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Paul Berriff

Paul Berriff first picked up a camera as a boy in Leeds at the end of the 1950's and by the age of 16 he was a young press photographer for the Yorkshire Evening Post. It was now 1963 and a wave of bands and artists were emerging onto the burgeoning sixties music scene. Paul was tasked with taking photographs of these musicians as they came to perform at venues across the Yorkshire region at the start of their careers. Many would go onto be famous names and the photographs were the creation of what is now known as Paul Berriff's 'Rock Legends' series.


As local TV news stations emerged, Paul made the switch from stills to movie images and in 1967 he became the youngest film cameraman employed by BBC TV News in Leeds. Later Paul would join the BBC Current Affairs unit working on Panorama and Nationwide. He went on to become one of Britain's most accomplished televison documentary makers having filmed, produced and directed over 180 prime time major network documentary films.


His award winning career includes two BAFTA awards and subjects of his documentaries have included such luminaries as Prince Charles, learning to fly helicopters with the RAF, Sir Roger Moore, on the set of James Bond, and an expedition with Sir Ranulph Fiennes. Incident has never been far away from Paul's filming career and he has survived volcanic explosions, sinking boats and a helicopter crash.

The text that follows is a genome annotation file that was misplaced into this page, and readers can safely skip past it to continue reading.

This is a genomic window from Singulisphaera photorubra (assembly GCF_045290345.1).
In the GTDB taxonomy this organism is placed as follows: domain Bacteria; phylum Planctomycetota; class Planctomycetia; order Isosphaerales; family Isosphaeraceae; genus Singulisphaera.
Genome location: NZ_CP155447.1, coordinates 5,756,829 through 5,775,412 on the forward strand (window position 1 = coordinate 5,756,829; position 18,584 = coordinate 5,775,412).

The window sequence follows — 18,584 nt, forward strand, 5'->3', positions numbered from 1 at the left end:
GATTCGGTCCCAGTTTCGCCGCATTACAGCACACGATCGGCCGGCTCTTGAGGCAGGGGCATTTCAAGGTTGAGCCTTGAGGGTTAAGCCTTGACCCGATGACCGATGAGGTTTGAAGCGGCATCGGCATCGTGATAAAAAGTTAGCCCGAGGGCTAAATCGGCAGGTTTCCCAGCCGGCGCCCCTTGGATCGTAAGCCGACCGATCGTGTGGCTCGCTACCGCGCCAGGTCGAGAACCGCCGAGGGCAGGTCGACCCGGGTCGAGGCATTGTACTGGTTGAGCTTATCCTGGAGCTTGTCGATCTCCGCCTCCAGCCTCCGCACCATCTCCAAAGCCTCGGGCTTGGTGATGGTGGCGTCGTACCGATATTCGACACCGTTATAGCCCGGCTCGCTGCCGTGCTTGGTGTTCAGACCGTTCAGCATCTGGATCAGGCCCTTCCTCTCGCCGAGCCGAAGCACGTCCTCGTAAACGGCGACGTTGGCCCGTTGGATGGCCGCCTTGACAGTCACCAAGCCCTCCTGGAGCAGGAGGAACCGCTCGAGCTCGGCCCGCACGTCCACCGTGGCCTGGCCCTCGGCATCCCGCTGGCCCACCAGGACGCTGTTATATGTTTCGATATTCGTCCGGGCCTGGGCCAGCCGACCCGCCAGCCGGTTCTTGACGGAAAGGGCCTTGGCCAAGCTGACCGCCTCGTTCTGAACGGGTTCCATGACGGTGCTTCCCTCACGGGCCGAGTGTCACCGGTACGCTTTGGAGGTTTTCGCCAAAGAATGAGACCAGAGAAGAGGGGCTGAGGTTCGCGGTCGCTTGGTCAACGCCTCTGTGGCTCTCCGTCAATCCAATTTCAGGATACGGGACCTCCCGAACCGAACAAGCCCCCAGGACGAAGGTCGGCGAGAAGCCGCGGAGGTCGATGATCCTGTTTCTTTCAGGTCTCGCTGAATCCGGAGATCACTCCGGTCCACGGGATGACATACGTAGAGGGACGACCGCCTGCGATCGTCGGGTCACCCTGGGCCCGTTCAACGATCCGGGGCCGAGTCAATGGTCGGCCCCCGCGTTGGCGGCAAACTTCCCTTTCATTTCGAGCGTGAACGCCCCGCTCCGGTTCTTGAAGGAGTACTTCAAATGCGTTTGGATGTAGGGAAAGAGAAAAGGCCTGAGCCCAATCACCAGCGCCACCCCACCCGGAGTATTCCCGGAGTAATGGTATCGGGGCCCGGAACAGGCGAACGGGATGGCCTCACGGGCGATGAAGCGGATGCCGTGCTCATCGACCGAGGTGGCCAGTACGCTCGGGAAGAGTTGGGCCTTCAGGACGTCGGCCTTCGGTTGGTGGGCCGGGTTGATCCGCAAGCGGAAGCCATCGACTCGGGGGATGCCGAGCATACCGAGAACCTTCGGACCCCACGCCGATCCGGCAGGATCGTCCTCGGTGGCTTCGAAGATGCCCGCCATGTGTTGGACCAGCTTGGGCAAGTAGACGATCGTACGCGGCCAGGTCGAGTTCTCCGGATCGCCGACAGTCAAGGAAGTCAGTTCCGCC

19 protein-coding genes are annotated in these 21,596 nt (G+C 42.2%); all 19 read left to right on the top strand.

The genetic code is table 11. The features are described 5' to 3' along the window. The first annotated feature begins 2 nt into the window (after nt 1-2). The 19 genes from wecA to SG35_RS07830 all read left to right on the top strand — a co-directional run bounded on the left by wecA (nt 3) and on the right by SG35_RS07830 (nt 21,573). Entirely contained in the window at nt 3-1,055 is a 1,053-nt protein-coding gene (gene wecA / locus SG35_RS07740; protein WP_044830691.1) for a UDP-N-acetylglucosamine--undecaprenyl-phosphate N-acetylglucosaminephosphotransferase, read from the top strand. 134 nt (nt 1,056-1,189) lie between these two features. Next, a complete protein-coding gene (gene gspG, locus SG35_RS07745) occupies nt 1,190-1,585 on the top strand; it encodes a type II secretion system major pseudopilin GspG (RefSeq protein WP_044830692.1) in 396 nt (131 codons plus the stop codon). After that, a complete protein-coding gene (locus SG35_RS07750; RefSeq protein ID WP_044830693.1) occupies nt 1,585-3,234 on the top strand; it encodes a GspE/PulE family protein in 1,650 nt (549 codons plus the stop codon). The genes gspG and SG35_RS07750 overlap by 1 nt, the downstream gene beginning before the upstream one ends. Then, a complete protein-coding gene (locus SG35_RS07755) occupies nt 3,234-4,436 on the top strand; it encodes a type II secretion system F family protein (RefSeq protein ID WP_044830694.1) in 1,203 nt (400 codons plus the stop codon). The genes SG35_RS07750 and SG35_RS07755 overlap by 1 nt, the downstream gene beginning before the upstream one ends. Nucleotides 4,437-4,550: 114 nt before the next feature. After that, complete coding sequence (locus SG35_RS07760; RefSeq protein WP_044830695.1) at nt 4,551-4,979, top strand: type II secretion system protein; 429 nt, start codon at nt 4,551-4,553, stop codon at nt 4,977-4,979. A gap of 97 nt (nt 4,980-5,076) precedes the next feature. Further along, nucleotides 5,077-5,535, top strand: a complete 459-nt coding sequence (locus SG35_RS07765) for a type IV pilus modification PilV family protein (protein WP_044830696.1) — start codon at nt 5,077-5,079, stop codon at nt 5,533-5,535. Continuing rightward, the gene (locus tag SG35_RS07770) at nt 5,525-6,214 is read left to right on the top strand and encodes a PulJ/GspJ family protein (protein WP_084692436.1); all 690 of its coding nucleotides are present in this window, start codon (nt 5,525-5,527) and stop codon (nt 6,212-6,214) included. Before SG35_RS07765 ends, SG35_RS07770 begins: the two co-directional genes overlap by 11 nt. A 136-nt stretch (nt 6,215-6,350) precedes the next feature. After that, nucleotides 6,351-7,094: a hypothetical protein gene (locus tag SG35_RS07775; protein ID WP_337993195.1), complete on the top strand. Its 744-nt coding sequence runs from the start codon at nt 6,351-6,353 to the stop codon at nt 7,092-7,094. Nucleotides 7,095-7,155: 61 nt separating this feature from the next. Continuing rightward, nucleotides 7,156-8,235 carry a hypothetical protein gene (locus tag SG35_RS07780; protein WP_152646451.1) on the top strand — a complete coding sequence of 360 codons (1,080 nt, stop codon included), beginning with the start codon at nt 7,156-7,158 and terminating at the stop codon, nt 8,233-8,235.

On the fateful morning of 11th September 2001, Paul was filming a series of Animal Precinct in downtown New York when the first plane flew overhead and into the Twin Towers, which was only a short distance away. He raced to the scene with his sound recordist and was given permission to film the FDNY’s Deputy Chief Fire Commissioner co-ordinating the rescue operation. When the South Tower began to collapse Paul continued to film for as long as he could before he was knocked to ground. Paul and his colleague survived but he lay unconscious for 25 minutes in the debris before managing to crawl out. His camera was smashed but his tape showing the iconic sequences of the tower collapsing survived and  these images were shown by media outlets around the world.


A few months later Paul returned to New York to film a documentary charting the aftermath of the attack from the point of view of the three surviving firefighters who were alongside him when the South Tower collapsed. 9/11: The Firefighters' Story was broadcast in the UK on Channel 5 and in 12 other countries in 2002. This 60-minute film, highly acclaimed by TV critics was selected by the New York Fire Department as the film that most depicted the impact of that day on NY firefighters. It is shown to all new recruits at the NY Fire Academy.


During a break from filming Paul was moving house where he now lives in Bedale, North Yorkshire when he rediscovered the negatives from his sixties rock photographs which had been forgotten in his attic for over 40 years!

Lovingly restored Paul realised he had a fantastic collection of iconic images and his 'Rock Legends' series and The Beatles Hidden Gallery collections were born. They have since been exhibited at Carnegie Hall in New York, San Francisco Museum of Science, San Francisco Art Exchange, Memphis Rock 'n' Soul Museum, Prague Museum of Music and Harvey Nichols in Dubai.


These iconic investor’s artworks are now available to purchase, in strictly limited editions. These images are an absolute must for 60's memorabilia collectors. They currently grace the homes of celebrities and collections world-wide, including a permanent display of the Beatles images at ‘The Beatles Story’ at Liverpool's Albert Dock

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